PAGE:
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Fractures Beget Fractures at Any Age

VANCOUVER, Canada — The occurrence of a fracture predicts future fracture risk, but the increase in risk is the same no matter what the age of the patient, according to a new population-based study drawn from the Manitoba BMD Registry.

The work expands previous studies that focused mostly on fracture risk prediction after a first fracture among individuals aged 45–50 and older. Other limitations of prior studies include large age categories (such as “premenopausal”), reliance on self-reporting, and small sample sizes.

As a result, some guidelines recommend considering fracture history only for patients older than a certain age when assessing for future risk, such as with the Fracture Risk Assessment Tool (FRAX). The new study suggests a potential need to reconsider that stance.

“The [percentage] of increased risk from having had prevalent fractures in the past, no matter what your age, is about the same. I think that it’s really paradigm shifting because [when] most of us think [of] young people who fracture, we’re not thinking of osteoporosis or future fracture risk. We’re not saying, ‘Oh, I had a fracture when I was 25. When I’m 70, I should be thinking about osteoporosis.’ So, I think this study is quite eye-opening that way,” Carrie Ye, MD, who presented the study at the American Society for Bone and Mineral Research (ASBMR) 2023 Annual Meeting, said in an interview.

Participants of younger age who are referred for dual-energy x-ray absorptiometry (DXA) likely represent a population at increased risk of osteoporosis, according to Ye. “Maybe they have Crohn’s disease or maybe they’re on a bunch of steroids, and so a clinician has flagged them,” said Ye, who is an assistant professor and rheumatologist at the University of Alberta, Edmonton.

The researchers limited the analysis to nontraumatic fractures, but session moderator Nicholas Harvey, MD, PhD, wondered if a similar finding would occur with traumatic fractures. In an interview, he noted that researchers led by William Leslie, MD, at the University of Manitoba found that prior traumatic fracture also predicted future low bone-mineral density (BMD) and osteoporotic fracture. “I think that would have been one interesting question,” said Harvey, director of the Medical Research Council Lifecourse Epidemiology Centre at the University of Southampton, England.

Ye’s study included 88,696 individuals who underwent a first DXA scan between 1996 and 2018, which researchers then linked to provincial administrative health data collected between 1979 and 2018. The mean age at first DXA was 64.6 years, and 90.3% were women. Their mean body mass index was 27.4 kg/m2. Current smokers made up 10.1% of the cohort, 5.5% had a history of prolonged glucocorticoid use, 3.1% had rheumatoid arthritis, and among 14.9% of patients, there was a secondary cause of osteoporosis. Over a median 25.1 years of observation prior to DXA, clinical fracture occurred in 23.8% of participants.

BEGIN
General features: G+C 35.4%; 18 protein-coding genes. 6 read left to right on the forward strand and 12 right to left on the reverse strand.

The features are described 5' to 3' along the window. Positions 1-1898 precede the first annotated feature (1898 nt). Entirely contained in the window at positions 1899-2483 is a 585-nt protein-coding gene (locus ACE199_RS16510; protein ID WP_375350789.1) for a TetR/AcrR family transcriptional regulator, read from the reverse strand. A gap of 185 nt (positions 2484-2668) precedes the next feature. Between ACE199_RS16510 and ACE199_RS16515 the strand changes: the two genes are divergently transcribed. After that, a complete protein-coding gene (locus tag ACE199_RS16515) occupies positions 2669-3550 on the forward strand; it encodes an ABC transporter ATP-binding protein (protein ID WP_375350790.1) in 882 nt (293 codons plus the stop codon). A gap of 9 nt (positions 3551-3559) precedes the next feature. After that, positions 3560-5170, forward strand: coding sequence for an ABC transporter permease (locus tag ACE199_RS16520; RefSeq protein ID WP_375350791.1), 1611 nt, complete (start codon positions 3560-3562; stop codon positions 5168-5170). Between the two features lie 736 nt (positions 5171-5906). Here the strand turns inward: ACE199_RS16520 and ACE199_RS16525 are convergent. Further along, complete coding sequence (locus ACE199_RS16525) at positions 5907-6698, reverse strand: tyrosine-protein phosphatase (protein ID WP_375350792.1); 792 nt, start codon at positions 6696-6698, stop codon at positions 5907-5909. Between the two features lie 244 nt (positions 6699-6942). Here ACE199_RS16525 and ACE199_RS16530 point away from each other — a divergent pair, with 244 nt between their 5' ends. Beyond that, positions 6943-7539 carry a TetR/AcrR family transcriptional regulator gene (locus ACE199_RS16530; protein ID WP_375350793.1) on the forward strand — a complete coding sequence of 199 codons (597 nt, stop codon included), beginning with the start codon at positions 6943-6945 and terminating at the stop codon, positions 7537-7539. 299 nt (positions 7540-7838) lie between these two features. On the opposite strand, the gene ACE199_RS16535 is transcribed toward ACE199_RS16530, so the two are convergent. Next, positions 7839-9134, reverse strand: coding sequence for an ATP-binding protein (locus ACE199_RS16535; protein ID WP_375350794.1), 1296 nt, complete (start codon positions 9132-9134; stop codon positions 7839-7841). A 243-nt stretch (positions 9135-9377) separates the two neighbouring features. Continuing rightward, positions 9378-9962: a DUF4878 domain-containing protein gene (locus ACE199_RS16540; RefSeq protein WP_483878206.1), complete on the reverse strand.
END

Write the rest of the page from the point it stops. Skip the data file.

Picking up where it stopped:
The mean age of the patients at the time of their first prior fracture was 57.7 years. Over a mean 9.0 years of follow-up, 14.6% of participants experienced a fracture of any kind, 14.0% had osteoporotic fractures, 10.6% had a major osteoporotic fracture (nonankle), and 3.5% had a hip fracture. Among persons aged 20–29 years to 80 years or older, the adjusted hazard ratios for future fractures were similar, ranging from 1.51 to 2.12 (P for trend = .120).

The results were similar when age groups were analyzed with regard to all fractures, osteoporotic fractures, major osteoporotic fractures, or hip fractures.

Going forward, Ye hopes to expand the research into childhood fractures. “They can break their bones pretty easily, especially as they’re going through growth spurts and things like that,” she said.

Asked what her advice to physicians would be, Ye responded: “Don’t ignore prior fractures, even if they occurred at an early age. I think if someone’s had a fracture, they bought themselves a fracture risk assessment, and that doesn’t mean necessarily a DXA scan. It means you go through their other risk factors: What medications are they on? Do they have a family history? Are they super low BMI? Look at other reasons why you should be worried about their bones, and if you should be worried about their bones, certainly [measure their] BMD and see what’s going on.”

Ye and Harvey have disclosed no relevant financial relationships.

American Society for Bone and Mineral Research (ASBMR) 2023 Annual Meeting: Abstract 1061. Presented October 15, 2023.

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